Home Office extends mega 18-year Fujitsu contract

So much for breaking up the SIs then

editorial only image of Whitehall. Pic Daniel Gale/Shutterstock

The Home Office has extended its mega Fujitsu contract to 2018, meaning that when the contract ends it will have been running for the best part of two decades.

That is in contrast to the Cabinet Office's long-standing goal to get government departments to break up their expensive legacy contracts with single suppliers.

The Home Office signed a deal with Fujitsu in 2000, which it extended for five years in 2015 and was due to expire in the first quarter of 2017. The total contract value up to that point was £640m.

Fujitsu provides the hardware and technical support to around 24,000 users, representing about 70 per cent of the Home Office. The department's other main system integrator is Atos, which supplies the application software.

A department spokesman said: "The Home Office is committed to delivering excellent services and value for money for the taxpayer.

"That's why we are ending the culture of awarding large IT contracts to single suppliers and instead working towards smaller, more flexible agreements with a broader list of companies.

"As we make this change, it is important we ensure a smooth transition to these new services. We have therefore extended the transition period of our Fujitsu contract until April 2018."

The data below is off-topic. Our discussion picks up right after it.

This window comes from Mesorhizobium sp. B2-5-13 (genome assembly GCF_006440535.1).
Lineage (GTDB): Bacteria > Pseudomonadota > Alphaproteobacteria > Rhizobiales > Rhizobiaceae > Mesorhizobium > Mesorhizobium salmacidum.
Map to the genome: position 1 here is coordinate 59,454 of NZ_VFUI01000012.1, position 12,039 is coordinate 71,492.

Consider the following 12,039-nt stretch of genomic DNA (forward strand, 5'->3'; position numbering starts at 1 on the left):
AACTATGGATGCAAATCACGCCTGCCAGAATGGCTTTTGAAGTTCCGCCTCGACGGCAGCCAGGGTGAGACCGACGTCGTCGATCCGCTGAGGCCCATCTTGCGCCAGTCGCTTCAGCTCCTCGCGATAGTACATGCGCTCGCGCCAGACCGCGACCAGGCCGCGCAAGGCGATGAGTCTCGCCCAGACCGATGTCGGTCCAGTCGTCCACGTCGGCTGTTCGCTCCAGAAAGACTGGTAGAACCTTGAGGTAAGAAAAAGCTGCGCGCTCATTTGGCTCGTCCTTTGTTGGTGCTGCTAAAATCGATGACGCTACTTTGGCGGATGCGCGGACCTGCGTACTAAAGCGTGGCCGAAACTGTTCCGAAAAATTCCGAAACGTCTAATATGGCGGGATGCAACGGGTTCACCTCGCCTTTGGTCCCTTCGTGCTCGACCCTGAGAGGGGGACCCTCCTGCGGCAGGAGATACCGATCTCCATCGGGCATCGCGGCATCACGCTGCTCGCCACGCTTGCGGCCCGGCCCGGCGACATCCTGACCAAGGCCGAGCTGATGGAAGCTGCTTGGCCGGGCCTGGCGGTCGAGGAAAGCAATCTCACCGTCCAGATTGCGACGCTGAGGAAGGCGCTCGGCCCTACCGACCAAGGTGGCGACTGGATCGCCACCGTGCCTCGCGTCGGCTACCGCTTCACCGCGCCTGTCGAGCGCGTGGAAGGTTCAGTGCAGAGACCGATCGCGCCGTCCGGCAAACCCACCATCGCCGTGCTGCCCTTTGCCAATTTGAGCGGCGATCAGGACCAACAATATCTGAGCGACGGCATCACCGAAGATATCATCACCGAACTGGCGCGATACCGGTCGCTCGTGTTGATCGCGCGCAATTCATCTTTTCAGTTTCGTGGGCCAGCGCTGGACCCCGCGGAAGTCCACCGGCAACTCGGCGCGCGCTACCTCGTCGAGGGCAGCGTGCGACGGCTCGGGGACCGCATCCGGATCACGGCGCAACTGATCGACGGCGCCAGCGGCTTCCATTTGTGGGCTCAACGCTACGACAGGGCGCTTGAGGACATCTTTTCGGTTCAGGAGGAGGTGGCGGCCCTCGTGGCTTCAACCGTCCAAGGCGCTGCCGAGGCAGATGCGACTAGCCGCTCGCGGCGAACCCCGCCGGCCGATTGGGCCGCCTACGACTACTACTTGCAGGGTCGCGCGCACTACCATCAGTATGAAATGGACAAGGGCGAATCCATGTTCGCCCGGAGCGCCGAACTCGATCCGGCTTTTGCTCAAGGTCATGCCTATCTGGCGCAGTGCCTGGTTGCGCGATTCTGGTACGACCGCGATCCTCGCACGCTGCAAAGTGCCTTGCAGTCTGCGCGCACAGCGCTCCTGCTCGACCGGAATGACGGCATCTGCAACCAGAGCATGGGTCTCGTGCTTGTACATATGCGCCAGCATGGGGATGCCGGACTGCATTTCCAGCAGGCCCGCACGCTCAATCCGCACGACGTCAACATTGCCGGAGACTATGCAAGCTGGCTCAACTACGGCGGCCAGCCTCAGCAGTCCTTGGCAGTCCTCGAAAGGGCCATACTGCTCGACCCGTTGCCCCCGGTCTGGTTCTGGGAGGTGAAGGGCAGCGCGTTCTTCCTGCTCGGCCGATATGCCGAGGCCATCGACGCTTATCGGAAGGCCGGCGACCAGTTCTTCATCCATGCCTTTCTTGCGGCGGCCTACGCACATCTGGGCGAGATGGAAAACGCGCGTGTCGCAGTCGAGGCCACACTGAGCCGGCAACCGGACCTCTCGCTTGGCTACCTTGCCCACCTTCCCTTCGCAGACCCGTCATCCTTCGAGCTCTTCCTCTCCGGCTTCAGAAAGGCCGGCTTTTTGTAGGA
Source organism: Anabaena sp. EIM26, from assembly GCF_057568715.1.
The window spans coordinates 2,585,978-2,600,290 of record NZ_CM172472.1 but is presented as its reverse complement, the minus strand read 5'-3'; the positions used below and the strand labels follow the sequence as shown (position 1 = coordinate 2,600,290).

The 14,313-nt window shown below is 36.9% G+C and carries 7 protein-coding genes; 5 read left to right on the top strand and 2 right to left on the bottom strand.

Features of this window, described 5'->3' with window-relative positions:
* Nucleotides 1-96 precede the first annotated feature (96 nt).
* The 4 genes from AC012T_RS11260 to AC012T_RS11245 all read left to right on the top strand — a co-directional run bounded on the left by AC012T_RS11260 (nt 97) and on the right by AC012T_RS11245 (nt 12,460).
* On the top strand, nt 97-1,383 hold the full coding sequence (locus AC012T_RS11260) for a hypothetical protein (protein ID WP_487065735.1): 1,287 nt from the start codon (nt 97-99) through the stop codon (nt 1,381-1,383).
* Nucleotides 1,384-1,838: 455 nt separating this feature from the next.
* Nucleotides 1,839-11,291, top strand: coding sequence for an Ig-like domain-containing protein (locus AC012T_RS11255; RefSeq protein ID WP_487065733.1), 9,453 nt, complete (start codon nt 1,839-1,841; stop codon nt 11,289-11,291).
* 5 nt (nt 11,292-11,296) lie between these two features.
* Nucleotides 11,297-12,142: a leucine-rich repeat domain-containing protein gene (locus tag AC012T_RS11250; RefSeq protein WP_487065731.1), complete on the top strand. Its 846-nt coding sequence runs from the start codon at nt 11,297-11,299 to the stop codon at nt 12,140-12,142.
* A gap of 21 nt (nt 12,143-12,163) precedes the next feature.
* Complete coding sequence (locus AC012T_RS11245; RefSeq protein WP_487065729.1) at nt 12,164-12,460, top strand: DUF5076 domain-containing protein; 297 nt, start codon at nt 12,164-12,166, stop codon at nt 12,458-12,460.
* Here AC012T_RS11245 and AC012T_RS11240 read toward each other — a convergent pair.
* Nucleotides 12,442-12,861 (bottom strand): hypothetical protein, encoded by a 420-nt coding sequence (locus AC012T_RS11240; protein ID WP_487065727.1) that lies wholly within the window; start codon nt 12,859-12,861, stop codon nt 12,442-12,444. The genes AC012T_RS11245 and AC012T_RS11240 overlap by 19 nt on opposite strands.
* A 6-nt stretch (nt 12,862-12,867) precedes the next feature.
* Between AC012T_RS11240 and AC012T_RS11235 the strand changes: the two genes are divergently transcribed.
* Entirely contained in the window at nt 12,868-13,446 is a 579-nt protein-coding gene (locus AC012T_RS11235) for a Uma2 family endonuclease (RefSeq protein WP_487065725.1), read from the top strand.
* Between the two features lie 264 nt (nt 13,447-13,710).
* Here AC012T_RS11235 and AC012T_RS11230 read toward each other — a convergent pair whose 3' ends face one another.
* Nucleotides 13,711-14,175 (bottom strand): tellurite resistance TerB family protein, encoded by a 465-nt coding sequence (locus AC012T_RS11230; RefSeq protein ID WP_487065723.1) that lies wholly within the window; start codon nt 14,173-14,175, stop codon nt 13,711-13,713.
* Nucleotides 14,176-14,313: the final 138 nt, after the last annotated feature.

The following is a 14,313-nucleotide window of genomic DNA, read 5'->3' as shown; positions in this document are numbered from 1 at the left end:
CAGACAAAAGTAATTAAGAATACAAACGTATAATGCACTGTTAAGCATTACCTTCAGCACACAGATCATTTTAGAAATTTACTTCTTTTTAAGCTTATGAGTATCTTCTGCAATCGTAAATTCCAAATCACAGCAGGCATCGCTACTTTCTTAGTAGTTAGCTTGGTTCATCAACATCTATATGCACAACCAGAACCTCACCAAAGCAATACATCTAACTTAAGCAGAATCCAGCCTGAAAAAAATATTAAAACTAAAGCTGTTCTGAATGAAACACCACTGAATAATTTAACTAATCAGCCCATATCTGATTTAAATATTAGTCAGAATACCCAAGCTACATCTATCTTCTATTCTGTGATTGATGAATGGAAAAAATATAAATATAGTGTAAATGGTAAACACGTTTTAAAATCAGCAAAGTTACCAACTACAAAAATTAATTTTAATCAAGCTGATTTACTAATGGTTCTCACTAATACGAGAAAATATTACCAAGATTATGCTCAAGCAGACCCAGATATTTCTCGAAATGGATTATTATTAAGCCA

But one source said the deal was a result of a weakened Government Digital Service, with Cabinet Office minister Ben Gummer having approved it himself.

The Register also revealed that the Cabinet Office is gearing up to ink a mega pan-government deal with Oracle.

The department previously told The Register that its strategy is to adopt a policy aligned to the Cabinet Office and Government Digital Service approach of disaggregating large legacy IT contracts into smaller component services "which can be re-competed to capture technical innovation as it emerges, at lowest market cost".

"The department will be the controlling service integrator, managing a mixed economy of collaborating suppliers and Home Office service provision," it said.

But all indications so far suggest it isn't exactly in a hurry to do that. ®


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